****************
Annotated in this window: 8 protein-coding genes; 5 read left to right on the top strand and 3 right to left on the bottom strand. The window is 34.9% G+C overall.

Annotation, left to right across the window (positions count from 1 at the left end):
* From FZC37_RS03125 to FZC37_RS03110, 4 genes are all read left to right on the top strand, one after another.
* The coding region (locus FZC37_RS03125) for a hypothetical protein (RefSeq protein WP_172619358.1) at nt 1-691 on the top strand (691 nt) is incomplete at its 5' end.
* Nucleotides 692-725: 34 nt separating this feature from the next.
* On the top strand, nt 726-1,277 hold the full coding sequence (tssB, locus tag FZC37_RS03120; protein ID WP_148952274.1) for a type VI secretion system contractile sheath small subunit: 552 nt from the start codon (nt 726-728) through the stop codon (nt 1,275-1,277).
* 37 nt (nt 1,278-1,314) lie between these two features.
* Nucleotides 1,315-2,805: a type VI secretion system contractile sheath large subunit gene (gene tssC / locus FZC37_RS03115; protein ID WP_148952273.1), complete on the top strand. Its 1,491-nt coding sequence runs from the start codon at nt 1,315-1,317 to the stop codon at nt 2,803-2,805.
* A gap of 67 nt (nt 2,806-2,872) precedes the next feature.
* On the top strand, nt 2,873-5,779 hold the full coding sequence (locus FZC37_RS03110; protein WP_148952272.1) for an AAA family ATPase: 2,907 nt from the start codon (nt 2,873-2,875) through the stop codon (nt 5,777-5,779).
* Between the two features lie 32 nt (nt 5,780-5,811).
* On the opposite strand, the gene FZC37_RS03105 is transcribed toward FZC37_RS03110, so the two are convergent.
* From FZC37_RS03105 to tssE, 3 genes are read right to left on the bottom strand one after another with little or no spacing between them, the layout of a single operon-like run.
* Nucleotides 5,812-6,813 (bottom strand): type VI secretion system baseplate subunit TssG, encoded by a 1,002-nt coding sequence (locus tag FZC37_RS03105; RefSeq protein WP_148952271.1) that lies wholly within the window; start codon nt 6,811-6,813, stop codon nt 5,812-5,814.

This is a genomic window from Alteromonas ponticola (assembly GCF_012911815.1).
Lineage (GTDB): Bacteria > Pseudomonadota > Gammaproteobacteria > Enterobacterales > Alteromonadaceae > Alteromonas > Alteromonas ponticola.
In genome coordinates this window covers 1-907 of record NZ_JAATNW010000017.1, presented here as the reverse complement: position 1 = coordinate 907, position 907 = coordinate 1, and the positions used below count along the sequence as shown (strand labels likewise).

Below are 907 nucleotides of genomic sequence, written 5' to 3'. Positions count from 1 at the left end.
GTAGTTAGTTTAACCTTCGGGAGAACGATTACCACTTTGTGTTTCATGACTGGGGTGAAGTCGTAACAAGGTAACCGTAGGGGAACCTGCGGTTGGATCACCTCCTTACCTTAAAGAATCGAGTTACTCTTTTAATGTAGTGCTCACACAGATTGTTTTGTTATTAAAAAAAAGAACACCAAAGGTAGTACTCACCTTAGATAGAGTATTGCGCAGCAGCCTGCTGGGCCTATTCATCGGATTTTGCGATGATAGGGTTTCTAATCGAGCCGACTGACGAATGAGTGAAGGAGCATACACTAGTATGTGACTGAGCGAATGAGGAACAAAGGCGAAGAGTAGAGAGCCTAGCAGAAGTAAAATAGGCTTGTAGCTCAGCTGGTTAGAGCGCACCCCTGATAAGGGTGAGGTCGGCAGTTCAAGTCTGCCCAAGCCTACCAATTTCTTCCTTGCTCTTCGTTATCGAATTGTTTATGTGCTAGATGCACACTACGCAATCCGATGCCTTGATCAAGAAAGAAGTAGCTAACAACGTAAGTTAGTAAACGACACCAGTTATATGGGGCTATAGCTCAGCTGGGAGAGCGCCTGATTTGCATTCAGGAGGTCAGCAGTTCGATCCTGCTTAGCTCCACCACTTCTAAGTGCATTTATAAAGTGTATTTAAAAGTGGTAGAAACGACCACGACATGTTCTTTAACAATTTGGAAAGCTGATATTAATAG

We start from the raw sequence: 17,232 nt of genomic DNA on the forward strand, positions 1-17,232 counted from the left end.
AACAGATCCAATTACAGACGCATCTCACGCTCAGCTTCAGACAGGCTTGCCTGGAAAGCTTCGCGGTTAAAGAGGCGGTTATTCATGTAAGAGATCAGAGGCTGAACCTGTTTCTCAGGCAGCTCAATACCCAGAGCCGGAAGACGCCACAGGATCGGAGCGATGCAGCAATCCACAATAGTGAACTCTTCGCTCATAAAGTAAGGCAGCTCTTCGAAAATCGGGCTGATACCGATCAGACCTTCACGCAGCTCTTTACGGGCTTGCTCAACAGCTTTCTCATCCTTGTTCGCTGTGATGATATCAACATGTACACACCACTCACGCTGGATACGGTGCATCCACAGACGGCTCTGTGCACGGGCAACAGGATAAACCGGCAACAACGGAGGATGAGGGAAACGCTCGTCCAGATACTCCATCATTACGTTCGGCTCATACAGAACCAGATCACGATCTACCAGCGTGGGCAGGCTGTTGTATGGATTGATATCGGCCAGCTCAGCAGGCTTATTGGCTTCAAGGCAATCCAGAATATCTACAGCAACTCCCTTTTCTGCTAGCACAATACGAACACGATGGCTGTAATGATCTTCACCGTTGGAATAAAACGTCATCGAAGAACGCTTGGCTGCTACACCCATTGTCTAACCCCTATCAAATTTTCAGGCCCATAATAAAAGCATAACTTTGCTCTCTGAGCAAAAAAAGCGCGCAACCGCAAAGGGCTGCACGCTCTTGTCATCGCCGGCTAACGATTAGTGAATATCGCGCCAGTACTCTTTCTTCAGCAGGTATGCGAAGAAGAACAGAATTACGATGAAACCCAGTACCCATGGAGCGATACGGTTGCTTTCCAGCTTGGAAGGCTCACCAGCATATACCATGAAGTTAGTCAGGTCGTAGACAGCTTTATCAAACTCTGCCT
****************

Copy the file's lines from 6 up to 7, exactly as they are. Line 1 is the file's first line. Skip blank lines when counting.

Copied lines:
* On the top strand, nt 726-1,277 hold the full coding sequence (tssB, locus tag FZC37_RS03120; protein ID WP_148952274.1) for a type VI secretion system contractile sheath small subunit: 552 nt from the start codon (nt 726-728) through the stop codon (nt 1,275-1,277).
* 37 nt (nt 1,278-1,314) lie between these two features.